Dry January movement grows presenting opportunity for non-alcoholic beverage brands

By Mary Ellen Shoup

- Last updated on GMT

Photo Credit: Getty Images / Maren Caruso
Photo Credit: Getty Images / Maren Caruso

Related tags Dry January non-alcoholic

Many consumers are reporting to take part in Dry January by either abstaining completely or significantly cutting down ('Damp January') on their alcohol consumption for the month, presenting year-long opportunities for the non-alcoholic beverage brands, says Morning Consult.

Dry January participation grew to 19% this year with nearly one in five consumers reporting eliminating alcohol for the month, up from 13% in 2021, and millennials largely driving the trend, according to a survey by Morning Consult​ (n=2,085), which found that millennials made up 27% of respondents participating in Dry January followed by Gen X at 17% and Baby Boomers at 13%.

The Dry January movement appears to have a high retention rate as well, as 77% of those who said they previously participated are doing so again this year, noted Morning Consult food and beverage analyst, Emily Moquin.

Damp January?

While the month-long trend likely won't result in total abstinence for the entire year, it will kickstart a new wave of consumer interest in non-alcoholic beverages creating new opportunities for beverage manufacturers, noted Moquin. 

"One reason Dry January may be growing is that many participants don’t plan to go all-in. In line with current consumer mindsets that value balance over ultimatums, only half of the participants plan to abstain from alcohol completely, while the rest are taking a more moderate approach that merely involves less drinking,"​ wrote Moquin.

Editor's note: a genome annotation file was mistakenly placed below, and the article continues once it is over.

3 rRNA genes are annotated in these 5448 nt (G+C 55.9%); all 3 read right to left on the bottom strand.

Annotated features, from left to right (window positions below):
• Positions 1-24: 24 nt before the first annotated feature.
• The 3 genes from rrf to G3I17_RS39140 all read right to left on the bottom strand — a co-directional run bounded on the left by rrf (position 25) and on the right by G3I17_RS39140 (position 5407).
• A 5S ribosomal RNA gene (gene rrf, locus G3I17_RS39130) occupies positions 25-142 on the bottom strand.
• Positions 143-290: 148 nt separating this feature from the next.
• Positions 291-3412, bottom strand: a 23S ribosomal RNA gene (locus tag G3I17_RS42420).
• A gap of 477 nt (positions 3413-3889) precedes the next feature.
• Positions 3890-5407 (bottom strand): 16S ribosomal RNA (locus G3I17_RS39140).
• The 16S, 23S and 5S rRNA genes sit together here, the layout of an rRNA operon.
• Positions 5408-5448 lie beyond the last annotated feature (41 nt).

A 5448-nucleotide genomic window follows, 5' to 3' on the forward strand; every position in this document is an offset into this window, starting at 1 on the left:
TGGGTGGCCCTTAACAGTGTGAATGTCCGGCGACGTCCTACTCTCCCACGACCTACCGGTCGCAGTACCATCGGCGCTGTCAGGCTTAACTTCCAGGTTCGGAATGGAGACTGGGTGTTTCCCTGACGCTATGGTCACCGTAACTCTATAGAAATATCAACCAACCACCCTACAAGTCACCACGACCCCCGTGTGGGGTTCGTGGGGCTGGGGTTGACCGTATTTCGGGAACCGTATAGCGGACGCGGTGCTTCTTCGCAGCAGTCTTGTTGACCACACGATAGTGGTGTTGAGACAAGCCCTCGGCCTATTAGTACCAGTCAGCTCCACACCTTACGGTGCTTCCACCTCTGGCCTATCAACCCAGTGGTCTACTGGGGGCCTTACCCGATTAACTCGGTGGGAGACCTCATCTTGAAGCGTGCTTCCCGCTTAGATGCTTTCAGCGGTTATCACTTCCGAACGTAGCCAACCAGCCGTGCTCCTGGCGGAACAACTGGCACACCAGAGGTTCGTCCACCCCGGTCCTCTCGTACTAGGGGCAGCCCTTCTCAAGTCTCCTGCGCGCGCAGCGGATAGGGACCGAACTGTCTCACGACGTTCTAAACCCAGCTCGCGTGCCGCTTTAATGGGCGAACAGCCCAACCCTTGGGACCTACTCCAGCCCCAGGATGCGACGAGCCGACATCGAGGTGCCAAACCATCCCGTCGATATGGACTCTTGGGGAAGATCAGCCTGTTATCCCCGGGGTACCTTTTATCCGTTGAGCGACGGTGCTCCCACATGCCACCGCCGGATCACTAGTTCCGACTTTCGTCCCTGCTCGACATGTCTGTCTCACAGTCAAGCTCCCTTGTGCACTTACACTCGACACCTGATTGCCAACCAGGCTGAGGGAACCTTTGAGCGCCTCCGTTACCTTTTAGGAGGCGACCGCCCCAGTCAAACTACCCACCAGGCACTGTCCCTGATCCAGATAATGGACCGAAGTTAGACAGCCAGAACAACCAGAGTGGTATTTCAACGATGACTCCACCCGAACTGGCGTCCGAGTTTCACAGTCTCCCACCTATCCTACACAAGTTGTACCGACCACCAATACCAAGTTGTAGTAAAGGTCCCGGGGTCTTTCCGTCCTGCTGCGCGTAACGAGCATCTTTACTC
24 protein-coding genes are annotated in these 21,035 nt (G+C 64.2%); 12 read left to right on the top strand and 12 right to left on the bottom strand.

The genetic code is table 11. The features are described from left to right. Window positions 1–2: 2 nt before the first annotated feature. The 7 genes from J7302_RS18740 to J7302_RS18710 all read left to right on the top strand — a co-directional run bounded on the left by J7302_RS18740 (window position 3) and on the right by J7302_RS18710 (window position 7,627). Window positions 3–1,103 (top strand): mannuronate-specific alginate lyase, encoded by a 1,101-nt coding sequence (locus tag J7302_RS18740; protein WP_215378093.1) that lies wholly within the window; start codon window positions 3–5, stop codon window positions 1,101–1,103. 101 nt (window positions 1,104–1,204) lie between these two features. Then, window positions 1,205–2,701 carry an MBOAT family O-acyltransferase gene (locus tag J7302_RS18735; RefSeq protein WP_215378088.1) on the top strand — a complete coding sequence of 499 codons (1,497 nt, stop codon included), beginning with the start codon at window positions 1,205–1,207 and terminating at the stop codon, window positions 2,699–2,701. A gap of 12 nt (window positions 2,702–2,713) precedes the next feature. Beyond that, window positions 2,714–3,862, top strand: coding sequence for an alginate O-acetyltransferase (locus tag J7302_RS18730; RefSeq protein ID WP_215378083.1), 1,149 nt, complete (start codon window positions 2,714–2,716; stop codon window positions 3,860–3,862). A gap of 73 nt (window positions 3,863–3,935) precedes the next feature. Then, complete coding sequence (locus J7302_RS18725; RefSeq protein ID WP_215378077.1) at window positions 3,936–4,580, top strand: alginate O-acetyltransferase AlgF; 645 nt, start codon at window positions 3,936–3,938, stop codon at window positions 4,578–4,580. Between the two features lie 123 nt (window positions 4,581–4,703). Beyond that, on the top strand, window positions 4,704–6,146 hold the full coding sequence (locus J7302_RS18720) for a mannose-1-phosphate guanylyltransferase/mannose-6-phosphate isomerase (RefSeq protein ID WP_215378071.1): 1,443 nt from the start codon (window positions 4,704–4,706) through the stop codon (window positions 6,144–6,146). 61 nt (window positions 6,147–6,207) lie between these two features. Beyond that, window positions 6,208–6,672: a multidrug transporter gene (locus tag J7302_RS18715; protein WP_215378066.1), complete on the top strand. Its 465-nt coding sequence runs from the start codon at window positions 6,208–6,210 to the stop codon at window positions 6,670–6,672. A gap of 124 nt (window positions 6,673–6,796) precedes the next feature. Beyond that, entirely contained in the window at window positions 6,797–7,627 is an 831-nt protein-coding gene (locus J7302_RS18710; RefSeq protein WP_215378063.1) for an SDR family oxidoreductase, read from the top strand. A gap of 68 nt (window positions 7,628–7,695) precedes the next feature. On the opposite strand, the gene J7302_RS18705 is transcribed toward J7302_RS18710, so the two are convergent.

The survey found that over half (52%) of Dry January participants said they will not drink at all in January, while 23% plan to only drink a few days in January.

Primary motivations to cut down on drinking include wanting to improve their health (91% of respondents) and wanting to 'reset' (62%) their drinking habits for the new year, according to the survey. 

"Consumers likely feel they can achieve these objectives even with a modified approach to Dry January,"​ noted Moquin. 

Untapped opportunity for beverage brands

Despite Dry January participants being more likely to purchase non-alcoholic versions of their favorite libations including zero-proof beer, wine, and spirits, the consumer adoption of these alternative products remains relatively low. 

According to Morning Consult, 33% of respondents plan to purchase non-alcoholic beer, 30% plan to purchase non-alcoholic wine, and 27% plan to purchased booze-free cocktail products. 

However, consumer interest in low- and no-alcohol products continues to grow giving rise to a flurry of new entrants into the burgeoning category. According to NielsenIQ, sales for the no- and low-alcohol beverage category hit $3.1bn in 2021, a 10.4% increase from the year prior with non-alcoholic spirits leading the charge registering 113.4% year-over-year sales growth, compared to 39.4% increased in non-alcoholic wines and 31.7% increase for non-alcoholic beers. 

This presents a large untapped opportunity and room to grow for non-alcoholic beverage brands, noted Moquin, who said the best way to reach the sober curious crowd is by tapping into word-of-mouth opportunities

"Word-of-mouth seems to be driving the Dry January movement: 39 percent of those who say they have heard about Dry January are participating. In addition, more participants cite undertaking Dry January as part of a group, and beverage brands can benefit from this word-of-mouth and group participation with the right messaging to generate buzz,"​ added Moquin

"As the movement picks up momentum and participating friends share their experiences with one another, there is opportunity for the growing nonalcoholic beverage market to gain awareness and potentially year-round attention."​ 

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